Building Self-Esteem – The Value of Being Different

At the dinner table my boys, my husband and I had quite the conversation going.  Ever since we brought sliced peaches to lunch at school the other week for dessert and the entire table of kids oohed and ahhhhed over them, the boys have been on a kick of asking why people drink kool-aid and eat junk food.  It boggles their mind why people would choose foods that don’t help their body to get stronger.

Ever since my boys were little, I have been conscious about what they are eating.  I have added flax, chia seeds, fish oil, dulse (a type of seaweed) and probiotics to everything I can think of.  We are perhaps  a little crazy (and sometimes not perfect) with our food, but we are definately thankful we are mindful.

This mindfulness about what we place in our bodies (food) and what we think has created a sense of pride in my kids. Both of my boys are super proud that they make healthy choices with food. They are proud that they walk to school.  They are proud of who they are.  They value their own choices, their differences. They don’t constantly try to fit in.  They know we make choices in our family that are based upon what is right for us, not based upon others opinions.  My boys are ok knowing that their favorite chickie socks might not be liked by others.  They will say to me, “Mom, I know someone might laugh at this, but I like it.”  I always respond with a question, “What matters most?”  To which they respond, “That my heart is happy.”

In this world I see parents, grandparents, friends, co-workers desperately trying to help their kids and grandkids fit in.  They buy them the electronics, the socks, the snacks etc. to make sure their kids are not left out.  They enrol them in things to make sure they fit in with their peers or because everyone is doing it.  But the truth of it is, kids are ok with being different.  They only begin to question themselves after watching the adults react.  Kids observe how so many adults try so hard to fit in.  Kids watch TV and absorb the sneaky marketing ads that try to psych us all out by thinking we are missing something in life if we don’t buy X, Y and Z.

One of the reasons why I created the i love me!  book, was to help kids celebrate who they are at their core.  To help kids believe in who they are.  To remind kids to look inside themselves for strength and not depend upon outside influences.

At the dinner table today we told the boys that someone mentioned that they feel bad for them that they don’t drink pop.  Their first response, “Why?”   Both boys stopped what they were eating and looked up at me.. One of my boys quickly went into, “Why do the kids next to me in school drink kool-aid and eat cookies and candy at lunch?”  The irony is that my boys feel bad for kids that eat junk food.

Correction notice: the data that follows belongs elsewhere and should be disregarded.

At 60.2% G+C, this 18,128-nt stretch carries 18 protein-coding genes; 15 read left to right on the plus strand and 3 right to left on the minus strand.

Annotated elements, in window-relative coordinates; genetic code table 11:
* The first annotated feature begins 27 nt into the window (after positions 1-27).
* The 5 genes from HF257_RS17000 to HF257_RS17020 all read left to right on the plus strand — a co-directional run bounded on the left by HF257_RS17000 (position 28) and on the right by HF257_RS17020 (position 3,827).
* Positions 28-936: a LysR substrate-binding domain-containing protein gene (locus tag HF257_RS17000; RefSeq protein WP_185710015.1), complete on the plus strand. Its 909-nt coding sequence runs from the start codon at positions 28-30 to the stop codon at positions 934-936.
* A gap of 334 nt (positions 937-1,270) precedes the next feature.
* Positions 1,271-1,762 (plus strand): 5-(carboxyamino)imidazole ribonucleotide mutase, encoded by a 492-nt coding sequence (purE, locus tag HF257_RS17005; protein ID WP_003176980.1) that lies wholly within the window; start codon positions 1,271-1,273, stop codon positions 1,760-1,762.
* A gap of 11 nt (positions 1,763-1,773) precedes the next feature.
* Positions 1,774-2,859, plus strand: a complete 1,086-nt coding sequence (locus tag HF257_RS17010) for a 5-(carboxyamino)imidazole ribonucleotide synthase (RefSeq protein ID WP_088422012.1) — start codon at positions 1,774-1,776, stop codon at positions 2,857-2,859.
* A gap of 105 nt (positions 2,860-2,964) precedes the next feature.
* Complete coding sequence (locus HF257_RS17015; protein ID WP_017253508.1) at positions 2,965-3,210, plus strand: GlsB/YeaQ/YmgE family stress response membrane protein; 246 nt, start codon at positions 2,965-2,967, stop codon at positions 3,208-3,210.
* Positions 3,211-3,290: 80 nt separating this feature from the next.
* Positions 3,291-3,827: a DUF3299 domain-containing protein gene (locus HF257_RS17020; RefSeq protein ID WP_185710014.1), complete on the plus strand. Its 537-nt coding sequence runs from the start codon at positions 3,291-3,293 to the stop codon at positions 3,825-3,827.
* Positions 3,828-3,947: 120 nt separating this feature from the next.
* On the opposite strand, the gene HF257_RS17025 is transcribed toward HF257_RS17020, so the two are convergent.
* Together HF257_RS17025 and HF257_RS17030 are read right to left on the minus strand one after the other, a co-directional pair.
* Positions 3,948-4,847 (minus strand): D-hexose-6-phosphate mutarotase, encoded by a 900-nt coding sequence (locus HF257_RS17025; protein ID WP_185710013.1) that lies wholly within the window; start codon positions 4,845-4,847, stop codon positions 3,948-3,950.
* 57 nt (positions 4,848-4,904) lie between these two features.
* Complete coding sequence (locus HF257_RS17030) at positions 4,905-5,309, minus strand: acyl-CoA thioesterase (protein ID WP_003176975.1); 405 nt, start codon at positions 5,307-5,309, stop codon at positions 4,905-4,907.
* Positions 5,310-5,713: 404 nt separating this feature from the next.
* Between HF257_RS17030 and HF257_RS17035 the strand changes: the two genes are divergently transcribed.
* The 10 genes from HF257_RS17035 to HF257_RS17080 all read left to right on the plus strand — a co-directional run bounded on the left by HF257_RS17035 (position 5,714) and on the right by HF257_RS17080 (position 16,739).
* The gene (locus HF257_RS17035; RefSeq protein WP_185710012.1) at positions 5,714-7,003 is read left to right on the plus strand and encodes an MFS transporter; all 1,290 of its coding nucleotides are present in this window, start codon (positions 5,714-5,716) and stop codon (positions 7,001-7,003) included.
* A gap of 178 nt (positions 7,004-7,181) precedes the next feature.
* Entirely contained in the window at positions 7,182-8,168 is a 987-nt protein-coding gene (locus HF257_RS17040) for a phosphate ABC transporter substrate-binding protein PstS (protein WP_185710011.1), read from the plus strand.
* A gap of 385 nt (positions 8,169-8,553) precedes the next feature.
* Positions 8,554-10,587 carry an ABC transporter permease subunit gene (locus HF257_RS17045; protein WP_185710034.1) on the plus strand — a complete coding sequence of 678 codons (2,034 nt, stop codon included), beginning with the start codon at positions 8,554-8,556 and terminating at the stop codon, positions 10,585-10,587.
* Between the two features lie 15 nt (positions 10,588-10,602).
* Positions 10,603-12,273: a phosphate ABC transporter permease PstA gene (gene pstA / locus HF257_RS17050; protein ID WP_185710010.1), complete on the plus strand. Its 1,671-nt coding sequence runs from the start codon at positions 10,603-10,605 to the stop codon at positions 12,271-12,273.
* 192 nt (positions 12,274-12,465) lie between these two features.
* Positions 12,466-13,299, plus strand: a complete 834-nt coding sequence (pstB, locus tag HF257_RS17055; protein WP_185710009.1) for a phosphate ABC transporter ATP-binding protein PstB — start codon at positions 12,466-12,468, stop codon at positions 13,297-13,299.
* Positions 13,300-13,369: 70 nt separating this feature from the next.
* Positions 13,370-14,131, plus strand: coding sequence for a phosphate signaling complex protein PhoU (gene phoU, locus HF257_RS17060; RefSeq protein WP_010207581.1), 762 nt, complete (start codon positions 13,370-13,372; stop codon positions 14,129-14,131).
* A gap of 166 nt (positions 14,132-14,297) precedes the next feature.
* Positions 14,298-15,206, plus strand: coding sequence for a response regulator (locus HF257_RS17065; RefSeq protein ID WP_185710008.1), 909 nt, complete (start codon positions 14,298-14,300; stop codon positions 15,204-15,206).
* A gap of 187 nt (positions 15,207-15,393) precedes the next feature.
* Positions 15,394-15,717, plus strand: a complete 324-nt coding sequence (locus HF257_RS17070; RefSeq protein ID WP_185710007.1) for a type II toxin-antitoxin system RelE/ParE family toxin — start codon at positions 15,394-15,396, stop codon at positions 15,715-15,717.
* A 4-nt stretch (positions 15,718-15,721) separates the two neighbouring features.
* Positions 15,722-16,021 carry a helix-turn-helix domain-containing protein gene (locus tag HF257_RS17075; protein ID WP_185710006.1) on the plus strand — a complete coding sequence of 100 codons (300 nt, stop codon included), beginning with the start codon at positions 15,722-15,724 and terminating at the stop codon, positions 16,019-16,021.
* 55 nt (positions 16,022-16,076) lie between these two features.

Life is a matter of perspective.  What we value, what we think is important is through our own lens.  When we teach our children to believe in themselves, they value their decisions.  When we teach children that their value comes from fitting in, we teach them life consists of things outside of who they are.

So how do we teach kids perspective?  Ask questions, start a discussion.  Be open.  

So many parents make assumptions for their kids.  They assume they know what is right.  Just the other day someone said that at some point we need to let out kids make their own decisions.  This is exactly what we are doing.  Our kids get excited when the heirloom seed cataloge arrives.  Their faces light up when we bring peaches to school.

They are fine with being different.

Just to be sure, we asked them what they find fun in life.  (Because even I sometimes listen to the itty bit of doubt in my head that other people try to plant in there by their comments).  They answered climbing trees, playing outside, eating yummy foods, being healthy, planting a garden…Sure enough, they are just fine being themselves.  If they want to be a pro soccer player someday, we will sit on the sidelines and cheer them on, but for now they are marveling at the purple carrots in the seed cataloge and exclaiming how amazing it is that God’s colors are so varied.

Once when we were sitting in a Target parking lot finishing our Frosty (see I told you I am not perfect with food!), one of my sons said to me, “Mom.  I am so glad that the world is different, because if everybody drove the same car and all the trees looked the same, it would not be fun.”

So go out on a limb, be different.  You might find that you are more afraid of it than your kids are.  🙂

~Summer Joy





About The Author

Summer Brackhan

Mom, sociologist, teacher, author, musician, world traveler, parenting and health coach who believes healthy living incorporates body, mind and soul and that life is not about living in little boxes, but experiencing everything at its fullest.

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